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I saw the match against Roddick too. Baghdatis was on fire! The fans were awesome, chanting after every point. They must have been getting on Roddicks nerves. To be number 2 in the world, and have the crowd supporting your number 56th ranked opponent. Baghdatis was just feeding off the energy of the crowd. Showing his appreciation to the fans and doing his stavro after the match. That's what I like to see. His gomena is not bad to look at either. She got emotional after his win and almost started crying.

I have a feeling the fans will show up even stronger against Nalbandian.

Can anyone please tell me what time is the match between Baghdatis and Nalbandian? I think it's today or tomorrow. I need to know for U.S. Eastern Time.

Dose mas kai ena allo g@memeno na sikosoume! Yia olous tous Ellines, opou kai na menoume, na eimaste enomeni yia panda!

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every where except these forums, tv, radio contra i see PAGDATIS

so i dont beleive his from Baghdad

I am afraid that Bides is right. We were deceived by the Greek media, which are calling him Pagdatis. I had a look at the Australian Open official website and his name is indeed Baghdatis and he hails from Baghdat, Iraq. He is not even Cypriot. (Only joking)
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Open-Baghdatis heroics make tennis a love game in Cyprus

Open-Baghdatis heroics make tennis a love game in Cyprus

By Michele Kambas

NICOSIA, Jan 24 (Reuters) - In Cyprus, the tennis term 'deuce' is usually reserved for leisurely games of backgammon in smoke-filled, dusty coffee shops.

With only a dozen or so tennis clubs and about 6,000 registered tennis players, the sport is largely regarded as the game for the rich few on the eastern Mediterranean island of just under one million people.


Thanks to the exploits of their compatriot Marcos Baghdatis at the Australian Open, however, tennis terminology is suddenly the talk of the island's bars.

What was a trickle of interest has turned into a wave as Cypriots wake up to the realisation that they have a sporting superstar in their midst.

Victory over former world number one Andy Roddick was followed on Tuesday by a five-set nail biter against seventh seeded Croatian Ivan Ljubicic.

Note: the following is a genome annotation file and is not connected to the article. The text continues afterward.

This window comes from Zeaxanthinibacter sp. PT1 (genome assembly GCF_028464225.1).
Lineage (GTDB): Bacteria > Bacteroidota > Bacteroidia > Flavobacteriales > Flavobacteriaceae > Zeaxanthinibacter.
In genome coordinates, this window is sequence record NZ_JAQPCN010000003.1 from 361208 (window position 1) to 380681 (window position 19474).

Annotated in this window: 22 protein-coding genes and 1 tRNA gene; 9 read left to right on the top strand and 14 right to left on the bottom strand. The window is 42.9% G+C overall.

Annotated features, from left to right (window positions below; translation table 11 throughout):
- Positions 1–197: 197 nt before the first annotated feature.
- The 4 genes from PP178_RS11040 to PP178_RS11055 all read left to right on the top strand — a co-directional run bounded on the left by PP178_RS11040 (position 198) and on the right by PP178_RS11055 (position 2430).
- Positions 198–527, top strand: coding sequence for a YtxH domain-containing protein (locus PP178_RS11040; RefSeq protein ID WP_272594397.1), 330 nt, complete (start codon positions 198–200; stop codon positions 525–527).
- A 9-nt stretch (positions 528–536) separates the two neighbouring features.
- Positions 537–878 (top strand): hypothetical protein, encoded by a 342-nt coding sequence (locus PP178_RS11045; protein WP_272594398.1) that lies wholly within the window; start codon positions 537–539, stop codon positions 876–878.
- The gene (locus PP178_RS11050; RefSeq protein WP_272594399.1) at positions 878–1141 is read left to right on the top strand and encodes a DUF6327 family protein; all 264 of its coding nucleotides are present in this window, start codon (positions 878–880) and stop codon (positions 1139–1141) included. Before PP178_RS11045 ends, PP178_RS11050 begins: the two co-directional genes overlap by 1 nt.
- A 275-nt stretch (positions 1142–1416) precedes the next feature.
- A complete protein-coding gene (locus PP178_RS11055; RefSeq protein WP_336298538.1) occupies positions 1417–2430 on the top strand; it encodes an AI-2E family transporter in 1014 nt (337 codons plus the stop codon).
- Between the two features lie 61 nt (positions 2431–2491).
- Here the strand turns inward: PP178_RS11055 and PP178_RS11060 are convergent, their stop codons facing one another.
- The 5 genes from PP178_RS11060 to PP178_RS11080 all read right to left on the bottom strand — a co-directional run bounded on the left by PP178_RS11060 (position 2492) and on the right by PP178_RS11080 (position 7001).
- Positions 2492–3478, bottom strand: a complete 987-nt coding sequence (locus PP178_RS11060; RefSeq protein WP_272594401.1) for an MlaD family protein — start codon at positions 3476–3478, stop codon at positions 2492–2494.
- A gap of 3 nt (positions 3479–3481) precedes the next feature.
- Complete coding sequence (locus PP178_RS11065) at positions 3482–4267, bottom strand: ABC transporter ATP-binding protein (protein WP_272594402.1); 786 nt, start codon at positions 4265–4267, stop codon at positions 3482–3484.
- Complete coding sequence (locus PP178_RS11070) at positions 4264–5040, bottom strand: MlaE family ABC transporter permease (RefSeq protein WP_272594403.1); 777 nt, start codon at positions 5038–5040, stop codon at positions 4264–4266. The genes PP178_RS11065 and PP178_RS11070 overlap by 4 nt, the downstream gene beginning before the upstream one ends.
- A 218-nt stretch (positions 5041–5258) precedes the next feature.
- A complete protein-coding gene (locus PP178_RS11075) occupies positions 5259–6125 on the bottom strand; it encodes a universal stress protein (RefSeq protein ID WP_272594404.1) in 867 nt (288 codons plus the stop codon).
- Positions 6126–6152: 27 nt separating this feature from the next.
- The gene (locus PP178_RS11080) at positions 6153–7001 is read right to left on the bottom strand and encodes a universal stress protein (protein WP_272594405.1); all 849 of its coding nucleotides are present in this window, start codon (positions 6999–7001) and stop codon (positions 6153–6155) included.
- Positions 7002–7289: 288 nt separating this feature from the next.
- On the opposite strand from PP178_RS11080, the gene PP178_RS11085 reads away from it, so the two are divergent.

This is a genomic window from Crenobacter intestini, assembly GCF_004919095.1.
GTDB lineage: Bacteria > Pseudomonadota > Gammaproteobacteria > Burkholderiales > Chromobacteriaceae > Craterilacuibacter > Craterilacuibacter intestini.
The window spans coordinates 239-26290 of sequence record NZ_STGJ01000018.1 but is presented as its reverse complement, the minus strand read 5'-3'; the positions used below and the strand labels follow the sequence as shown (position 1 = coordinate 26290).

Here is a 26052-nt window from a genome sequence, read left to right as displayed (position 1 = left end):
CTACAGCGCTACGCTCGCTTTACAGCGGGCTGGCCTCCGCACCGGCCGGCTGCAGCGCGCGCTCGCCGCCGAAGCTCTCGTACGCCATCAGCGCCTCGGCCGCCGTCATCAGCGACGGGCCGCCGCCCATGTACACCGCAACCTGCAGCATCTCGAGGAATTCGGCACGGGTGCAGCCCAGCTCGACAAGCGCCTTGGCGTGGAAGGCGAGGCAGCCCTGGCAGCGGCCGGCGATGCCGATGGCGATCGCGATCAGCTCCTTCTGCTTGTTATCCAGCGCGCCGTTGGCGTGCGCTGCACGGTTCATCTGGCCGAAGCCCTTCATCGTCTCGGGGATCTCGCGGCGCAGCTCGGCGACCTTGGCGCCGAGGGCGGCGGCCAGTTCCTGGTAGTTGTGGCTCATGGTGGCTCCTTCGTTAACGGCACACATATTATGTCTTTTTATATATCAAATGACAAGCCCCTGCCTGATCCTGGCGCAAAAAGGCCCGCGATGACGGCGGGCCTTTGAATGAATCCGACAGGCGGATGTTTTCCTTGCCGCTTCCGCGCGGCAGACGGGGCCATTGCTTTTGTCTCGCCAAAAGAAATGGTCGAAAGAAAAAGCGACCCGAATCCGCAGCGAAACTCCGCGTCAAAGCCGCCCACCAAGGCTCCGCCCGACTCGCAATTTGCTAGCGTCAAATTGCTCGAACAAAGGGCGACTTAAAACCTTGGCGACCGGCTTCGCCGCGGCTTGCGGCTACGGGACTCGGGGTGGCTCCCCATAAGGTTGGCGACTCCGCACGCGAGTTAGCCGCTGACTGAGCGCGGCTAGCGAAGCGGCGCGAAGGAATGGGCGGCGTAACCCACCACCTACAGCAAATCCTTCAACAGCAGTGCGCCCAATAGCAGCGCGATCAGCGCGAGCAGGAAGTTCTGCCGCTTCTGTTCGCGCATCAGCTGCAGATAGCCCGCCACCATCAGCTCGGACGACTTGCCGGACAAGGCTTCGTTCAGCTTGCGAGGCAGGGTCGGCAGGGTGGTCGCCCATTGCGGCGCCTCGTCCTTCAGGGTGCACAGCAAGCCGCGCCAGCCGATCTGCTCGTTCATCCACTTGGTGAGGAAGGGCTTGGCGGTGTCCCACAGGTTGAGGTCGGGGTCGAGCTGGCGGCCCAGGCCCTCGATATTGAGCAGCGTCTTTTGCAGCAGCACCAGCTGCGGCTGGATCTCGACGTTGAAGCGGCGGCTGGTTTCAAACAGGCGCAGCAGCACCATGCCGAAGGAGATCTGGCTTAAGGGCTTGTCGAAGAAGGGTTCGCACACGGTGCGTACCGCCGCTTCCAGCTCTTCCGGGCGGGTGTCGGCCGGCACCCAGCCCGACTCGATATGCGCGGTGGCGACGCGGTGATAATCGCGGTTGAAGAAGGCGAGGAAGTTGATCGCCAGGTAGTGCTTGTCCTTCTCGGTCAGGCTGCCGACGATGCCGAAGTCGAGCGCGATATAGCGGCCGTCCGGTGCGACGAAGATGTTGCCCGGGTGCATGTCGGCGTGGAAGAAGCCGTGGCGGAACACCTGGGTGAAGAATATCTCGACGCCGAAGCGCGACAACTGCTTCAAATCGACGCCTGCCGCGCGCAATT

The 20-year-old Baghdatis is now just one victory away from a grand slam final in only his sixth appearance at a major.

A tournament on the other side of the world that usually holds no interest for the vast majority of Cypriots has suddenly got them glued to television sets or nipping out of the office to catch the action.

After his victory over Ljubicic, hundreds of people poured on to the streets of Baghdatis's home town of Limassol.

In scenes more reminiscent of soccer celebrations, joyful Cypriots honked their car horns and jumped into fountains, braving overcast skies and chilly temperatures.

"I wept. This was an amazing feat," said 36-year-old Greek Cypriot Marios Pavlou, whose tennis knowledge is restricted to watching Wimbledon competitions on television.

"Not many people know about tennis. Cypriots are more into group sports, like football. Then they can all gang up on the referee," he added.

A girl dancing in a Limassol fountain waving a blue-and-white Greek flag added: "He was perfect, he is our hero."

Baghdatis, packed off to a French boarding school to hone his tennis skills at 14, displayed signs of his talent when he became the world's number one junior in 2003.

Baghdatis's family watched the game from their Limassol home and later took part in celebrations.

"I didn't think he would lose but it was a bit tense," said Baghdatis's elder brother Petros, wearing a t-shirt with his brother's picture on it.

When his mobile phone rang the cheers subsided. It was Baghdatis calling from Australia. There was a faint "hello" when the phone was put on a loudspeaker and then his words were drowned out by chants from fans.

"Who wouldn't be proud of a boy like that?"

Updated on Tuesday, Jan 24, 2006 2:54 pm EST

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Tuesday 24th January 2006

Related stories:

Australian Open results - Men

More Tennis stories:

The Australian Open 2006

Belgian ousts brave Davenport

Aus Open order of play

Aus Open draw - Men

Aus Open Draw - Women

ATP Tour schedule

WTA Tour schedule

ATP World Rankings

ATP Champions Race

WTA World Rankings

WTA Champ'ns Race


Greek-Cypriot Marchos Baghdatis delighted his many fans in Melbourne with a thrilling five set victory over Ivan Ljubicic of Croatia in the quarter-finals of the Australian Open.

The 20-year-old opened up a two-set lead before the seventh seed battled back to level the match, but Baghdatis edged the fifth set to win through 6-4 6-2 4-6 3-6 6-3.

The world number 54 now faces David Nalbandian of Argentina in his first Grand Slam semi-final after winning in three hours and 17 minutes.

Baghdatis squandered seven break points in the opening set before he finally broke 26-year-old Ljubicic in the ninth game off a forehand error.

He broke twice more in the second set, the first off a backhand winner and the second off another Ljubicic mistake, before the errors started creeping into his own game.